Generalitat Valenciana, Conselleria de Cultura, Educació i Ciència. Rutes d'aproximació al patrimoni cultural valencià, Volumen nº 3. 1984. ISBN 8475790224 María Desamparados Cabanes Pecourt. Los monasterios valencianos. University of Valencia. Facultad de Filosofía y Letras, Departamento de Historia Medieval. 1974. ISBN 8460060365 Carlos Sarthou Carreres. "Monasterios Valencianos: su historia y su arte". La Semana Gráfica, Valencia, 1943. Monastery of Sant Jeroni de Cotalba Route of the Borgias PR-CV 100 Route of the Castles of Vinalopó GR-160 Route of the Monasteries of Valencia Route of the Monasteries - IdealSpain.com The Route on the website of Gandia Tourist Info Maps and itineraries of the Route The route at the Valencian Community Tourist Info Website Monastery of Sant Jeroni de Cotalba Monastery of Santa Maria de la Valldigna
Spain the Kingdom of Spain, is a country located in Europe. Its continental European territory is situated on the Iberian Peninsula, its territory includes two archipelagoes: the Canary Islands off the coast of Africa, the Balearic Islands in the Mediterranean Sea. The African enclaves of Ceuta, Peñón de Vélez de la Gomera make Spain the only European country to have a physical border with an African country. Several small islands in the Alboran Sea are part of Spanish territory; the country's mainland is bordered to the south and east by the Mediterranean Sea except for a small land boundary with Gibraltar. With an area of 505,990 km2, Spain is the largest country in Southern Europe, the second largest country in Western Europe and the European Union, the fourth largest country in the European continent. By population, Spain is the fifth in the European Union. Spain's capital and largest city is Madrid. Modern humans first arrived in the Iberian Peninsula around 35,000 years ago. Iberian cultures along with ancient Phoenician, Greek and Carthaginian settlements developed on the peninsula until it came under Roman rule around 200 BCE, after which the region was named Hispania, based on the earlier Phoenician name Spn or Spania.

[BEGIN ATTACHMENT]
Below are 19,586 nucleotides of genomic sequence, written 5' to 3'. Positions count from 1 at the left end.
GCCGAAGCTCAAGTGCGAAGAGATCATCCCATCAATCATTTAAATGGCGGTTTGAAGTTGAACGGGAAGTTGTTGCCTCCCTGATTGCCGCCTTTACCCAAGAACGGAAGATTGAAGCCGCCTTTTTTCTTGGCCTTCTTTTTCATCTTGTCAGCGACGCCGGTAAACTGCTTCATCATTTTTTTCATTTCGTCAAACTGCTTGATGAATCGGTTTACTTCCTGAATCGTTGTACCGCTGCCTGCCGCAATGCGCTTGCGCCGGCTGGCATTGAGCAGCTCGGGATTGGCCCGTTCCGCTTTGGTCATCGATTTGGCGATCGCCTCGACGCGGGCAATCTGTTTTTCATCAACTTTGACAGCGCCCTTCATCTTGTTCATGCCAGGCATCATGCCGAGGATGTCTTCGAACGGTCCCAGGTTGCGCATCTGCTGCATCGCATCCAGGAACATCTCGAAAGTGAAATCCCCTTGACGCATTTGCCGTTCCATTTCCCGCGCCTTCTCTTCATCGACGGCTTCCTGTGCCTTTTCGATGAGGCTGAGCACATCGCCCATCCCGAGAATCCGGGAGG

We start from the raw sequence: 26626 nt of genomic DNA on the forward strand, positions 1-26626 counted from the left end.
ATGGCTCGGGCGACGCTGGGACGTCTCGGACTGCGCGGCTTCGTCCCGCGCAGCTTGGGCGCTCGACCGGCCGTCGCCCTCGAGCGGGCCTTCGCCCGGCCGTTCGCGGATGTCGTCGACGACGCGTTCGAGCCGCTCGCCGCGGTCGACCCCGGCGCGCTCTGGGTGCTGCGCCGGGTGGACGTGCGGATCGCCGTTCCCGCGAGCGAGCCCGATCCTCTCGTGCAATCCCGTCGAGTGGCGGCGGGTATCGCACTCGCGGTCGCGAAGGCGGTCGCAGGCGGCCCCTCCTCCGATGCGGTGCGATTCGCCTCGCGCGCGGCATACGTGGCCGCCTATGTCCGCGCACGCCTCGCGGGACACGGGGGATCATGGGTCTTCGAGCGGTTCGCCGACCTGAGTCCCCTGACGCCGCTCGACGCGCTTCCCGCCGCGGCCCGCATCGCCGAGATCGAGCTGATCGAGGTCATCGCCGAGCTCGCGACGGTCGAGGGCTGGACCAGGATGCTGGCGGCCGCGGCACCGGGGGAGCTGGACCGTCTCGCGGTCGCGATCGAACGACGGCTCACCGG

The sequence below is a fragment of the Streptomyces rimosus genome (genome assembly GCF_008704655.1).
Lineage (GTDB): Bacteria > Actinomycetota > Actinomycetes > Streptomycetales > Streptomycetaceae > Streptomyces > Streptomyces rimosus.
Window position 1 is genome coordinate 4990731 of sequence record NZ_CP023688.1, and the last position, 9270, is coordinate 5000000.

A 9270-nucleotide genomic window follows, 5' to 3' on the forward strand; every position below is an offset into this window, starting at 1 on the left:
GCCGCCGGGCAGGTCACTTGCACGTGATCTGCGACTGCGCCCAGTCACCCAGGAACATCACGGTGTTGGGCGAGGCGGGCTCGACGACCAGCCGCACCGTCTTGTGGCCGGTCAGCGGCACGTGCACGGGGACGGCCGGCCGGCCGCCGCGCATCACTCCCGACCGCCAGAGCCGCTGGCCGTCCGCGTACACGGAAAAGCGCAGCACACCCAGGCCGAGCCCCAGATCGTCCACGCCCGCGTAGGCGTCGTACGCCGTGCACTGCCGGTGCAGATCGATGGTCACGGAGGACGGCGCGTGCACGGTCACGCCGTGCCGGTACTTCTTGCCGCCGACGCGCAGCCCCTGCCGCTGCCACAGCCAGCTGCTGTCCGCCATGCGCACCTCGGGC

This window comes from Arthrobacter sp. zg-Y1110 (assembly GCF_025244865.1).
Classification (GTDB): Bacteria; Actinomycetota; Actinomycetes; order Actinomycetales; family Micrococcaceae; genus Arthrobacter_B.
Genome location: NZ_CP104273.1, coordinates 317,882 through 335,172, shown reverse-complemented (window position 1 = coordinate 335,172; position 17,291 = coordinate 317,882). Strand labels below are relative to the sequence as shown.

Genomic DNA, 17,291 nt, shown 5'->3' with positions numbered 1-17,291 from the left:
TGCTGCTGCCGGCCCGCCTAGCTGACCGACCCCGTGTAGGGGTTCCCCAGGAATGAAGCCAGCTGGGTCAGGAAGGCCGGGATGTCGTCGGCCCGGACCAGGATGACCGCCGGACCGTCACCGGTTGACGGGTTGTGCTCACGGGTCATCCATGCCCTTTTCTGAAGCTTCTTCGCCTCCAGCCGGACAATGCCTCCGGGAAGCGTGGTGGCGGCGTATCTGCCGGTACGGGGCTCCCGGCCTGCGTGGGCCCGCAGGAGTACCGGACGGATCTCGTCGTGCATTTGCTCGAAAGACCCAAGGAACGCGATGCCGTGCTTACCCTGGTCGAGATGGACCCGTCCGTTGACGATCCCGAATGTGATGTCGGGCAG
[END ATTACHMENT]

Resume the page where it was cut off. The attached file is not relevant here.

At the end of the Western Roman Empire the Germanic tribal confederations migrated from Central Europe, invaded the Iberian peninsula and established independent realms in its western provinces, including the Suebi and Vandals. The Visigoths would forcibly integrate all remaining independent territories in the peninsula, including Byzantine provinces, into the Kingdom of Toledo, which more or less unified politically and all the former Roman provinces or successor kingdoms of what was documented as Hispania. In the early eighth century the Visigothic Kingdom fell to the Moors of the Umayyad Islamic Caliphate, who arrived to rule most of the peninsula in the year 726, leaving only a handful of small Christian realms in the north and lasting up to seven centuries in the Kingdom of Granada; this led to many wars during a long reconquering period across the Iberian Peninsula, which led to the creation of the Kingdom of Leon, Kingdom of Castile, Kingdom of Aragon and Kingdom of Navarre as the main Christian kingdoms to face the invasion.
Following the Moorish conquest, Europeans began a gradual process of retaking the region known as the Reconquista, which by the late 15th century culminated in the emergence of Spain as a unified country under the Catholic Monarchs. Until Aragon had been an independent kingdom, which had expanded toward the eastern Mediterranean, incorporating Sicily and Naples, had competed with Genoa and Venice. In the early modern period, Spain became the world's first global empire and the most powerful country in the world, leaving a large cultural and linguistic legacy that includes more than 570 million Hispanophones, making Spanish the world's second-most spoken native language, after Mandarin Chinese. During the Golden Age there were many advancements in the arts, with world-famous painters such as Diego Velázquez; the most famous Spanish literary work, Don Quixote, was published during the Golden Age. Spain hosts the world's third-largest number of UNESCO World Heritage Sites. Spain is a secular parliamentary democracy and a parliamentary monarchy, with King Felipe VI as head of state.
It is a major developed country and a high income country, with the world's fourteenth largest economy by nominal GDP and sixteenth largest by purchasing power parity. It is a member of the United Nations, the European Union, the Eurozone, the Council of Europe, the Organization of Ibero-American States, the Union for the Mediterranean, the North Atlantic Treaty Organization, the Organisation for Economic Co-operation and Development, Organization for Security and Co-operation in Europe, the Schengen Area, the World Trade Organization and many other international organisations. While not an official member, Spain has a "Permanent Invitation" to the G20 summits, participating in every summit, which makes Spain a de facto member of the group; the origins of the Roman name Hispania, from which the modern name España was derived, are uncertain due to inadequate evidence, although it is documented that the Phoenicians and Carthaginians referred to the region as Spania, therefore the most accepted etymology is a Semitic-Phoenician one.